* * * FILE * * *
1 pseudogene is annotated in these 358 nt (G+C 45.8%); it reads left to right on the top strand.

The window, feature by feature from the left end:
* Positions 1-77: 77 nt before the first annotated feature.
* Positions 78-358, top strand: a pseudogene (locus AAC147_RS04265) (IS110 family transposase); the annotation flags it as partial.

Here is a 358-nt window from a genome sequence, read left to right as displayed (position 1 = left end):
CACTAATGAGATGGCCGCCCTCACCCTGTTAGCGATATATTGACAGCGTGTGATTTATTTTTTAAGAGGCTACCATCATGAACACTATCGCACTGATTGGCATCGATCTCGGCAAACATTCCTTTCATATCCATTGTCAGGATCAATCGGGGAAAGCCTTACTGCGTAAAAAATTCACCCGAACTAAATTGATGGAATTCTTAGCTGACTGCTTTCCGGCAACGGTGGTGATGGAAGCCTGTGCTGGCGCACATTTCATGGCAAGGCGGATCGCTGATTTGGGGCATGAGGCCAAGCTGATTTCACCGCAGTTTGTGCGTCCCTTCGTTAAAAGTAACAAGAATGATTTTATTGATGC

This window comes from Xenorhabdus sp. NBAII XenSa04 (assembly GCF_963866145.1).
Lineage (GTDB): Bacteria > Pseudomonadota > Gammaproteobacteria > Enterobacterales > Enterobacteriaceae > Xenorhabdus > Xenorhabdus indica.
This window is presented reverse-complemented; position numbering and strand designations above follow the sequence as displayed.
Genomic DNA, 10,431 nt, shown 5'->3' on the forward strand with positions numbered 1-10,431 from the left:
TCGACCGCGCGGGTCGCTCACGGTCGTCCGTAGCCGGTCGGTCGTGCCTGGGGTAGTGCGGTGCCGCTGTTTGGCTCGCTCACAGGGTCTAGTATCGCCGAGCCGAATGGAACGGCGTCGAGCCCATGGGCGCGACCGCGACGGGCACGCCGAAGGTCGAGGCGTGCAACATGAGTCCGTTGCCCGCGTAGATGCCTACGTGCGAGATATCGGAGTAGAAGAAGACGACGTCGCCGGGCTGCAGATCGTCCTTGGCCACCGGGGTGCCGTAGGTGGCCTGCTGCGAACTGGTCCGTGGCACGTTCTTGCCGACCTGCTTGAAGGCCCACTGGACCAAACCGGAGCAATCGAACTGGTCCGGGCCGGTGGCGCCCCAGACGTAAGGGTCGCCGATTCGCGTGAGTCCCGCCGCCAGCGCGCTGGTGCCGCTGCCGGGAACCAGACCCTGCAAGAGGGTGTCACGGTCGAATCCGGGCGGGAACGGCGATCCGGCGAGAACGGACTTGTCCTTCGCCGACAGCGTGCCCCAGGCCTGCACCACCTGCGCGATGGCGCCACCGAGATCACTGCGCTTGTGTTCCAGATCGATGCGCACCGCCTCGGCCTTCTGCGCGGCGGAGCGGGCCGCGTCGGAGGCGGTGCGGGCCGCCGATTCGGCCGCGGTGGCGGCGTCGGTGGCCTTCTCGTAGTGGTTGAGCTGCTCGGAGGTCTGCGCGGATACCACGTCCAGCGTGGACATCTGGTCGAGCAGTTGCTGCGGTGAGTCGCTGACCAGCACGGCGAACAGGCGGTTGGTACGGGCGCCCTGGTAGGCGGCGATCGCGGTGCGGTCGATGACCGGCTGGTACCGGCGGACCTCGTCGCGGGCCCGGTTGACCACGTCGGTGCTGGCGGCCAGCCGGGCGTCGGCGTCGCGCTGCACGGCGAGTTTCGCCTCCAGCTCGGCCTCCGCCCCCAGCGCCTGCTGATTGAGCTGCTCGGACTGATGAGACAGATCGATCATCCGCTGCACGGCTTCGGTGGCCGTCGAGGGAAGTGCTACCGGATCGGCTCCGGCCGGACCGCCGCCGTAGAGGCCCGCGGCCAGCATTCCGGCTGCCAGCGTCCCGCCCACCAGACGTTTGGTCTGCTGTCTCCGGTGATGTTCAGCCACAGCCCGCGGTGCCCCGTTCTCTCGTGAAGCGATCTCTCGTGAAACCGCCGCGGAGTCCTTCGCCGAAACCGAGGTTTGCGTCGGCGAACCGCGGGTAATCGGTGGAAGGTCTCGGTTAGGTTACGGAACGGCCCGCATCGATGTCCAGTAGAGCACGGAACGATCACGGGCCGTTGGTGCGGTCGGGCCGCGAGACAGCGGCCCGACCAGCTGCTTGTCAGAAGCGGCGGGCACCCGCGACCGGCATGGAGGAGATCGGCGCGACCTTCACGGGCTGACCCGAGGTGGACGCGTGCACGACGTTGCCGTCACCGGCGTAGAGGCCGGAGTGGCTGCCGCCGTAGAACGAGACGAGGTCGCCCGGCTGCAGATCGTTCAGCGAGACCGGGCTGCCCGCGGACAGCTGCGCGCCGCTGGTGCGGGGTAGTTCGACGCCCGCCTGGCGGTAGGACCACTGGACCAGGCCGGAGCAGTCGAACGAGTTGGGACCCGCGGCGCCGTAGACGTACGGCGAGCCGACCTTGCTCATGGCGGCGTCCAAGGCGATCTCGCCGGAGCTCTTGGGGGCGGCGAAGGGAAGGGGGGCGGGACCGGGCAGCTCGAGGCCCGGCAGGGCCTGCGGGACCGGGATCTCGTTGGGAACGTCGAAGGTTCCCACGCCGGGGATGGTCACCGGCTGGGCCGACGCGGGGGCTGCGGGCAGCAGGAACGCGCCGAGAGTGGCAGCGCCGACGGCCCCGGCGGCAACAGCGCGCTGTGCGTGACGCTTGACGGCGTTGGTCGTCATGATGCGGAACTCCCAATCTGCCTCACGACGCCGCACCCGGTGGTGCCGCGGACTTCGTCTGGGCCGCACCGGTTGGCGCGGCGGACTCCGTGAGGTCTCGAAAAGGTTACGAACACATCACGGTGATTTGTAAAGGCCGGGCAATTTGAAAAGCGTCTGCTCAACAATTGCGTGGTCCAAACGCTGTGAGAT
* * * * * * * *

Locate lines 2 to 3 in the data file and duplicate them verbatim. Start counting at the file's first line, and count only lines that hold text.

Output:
The window, feature by feature from the left end:
* Positions 1-77: 77 nt before the first annotated feature.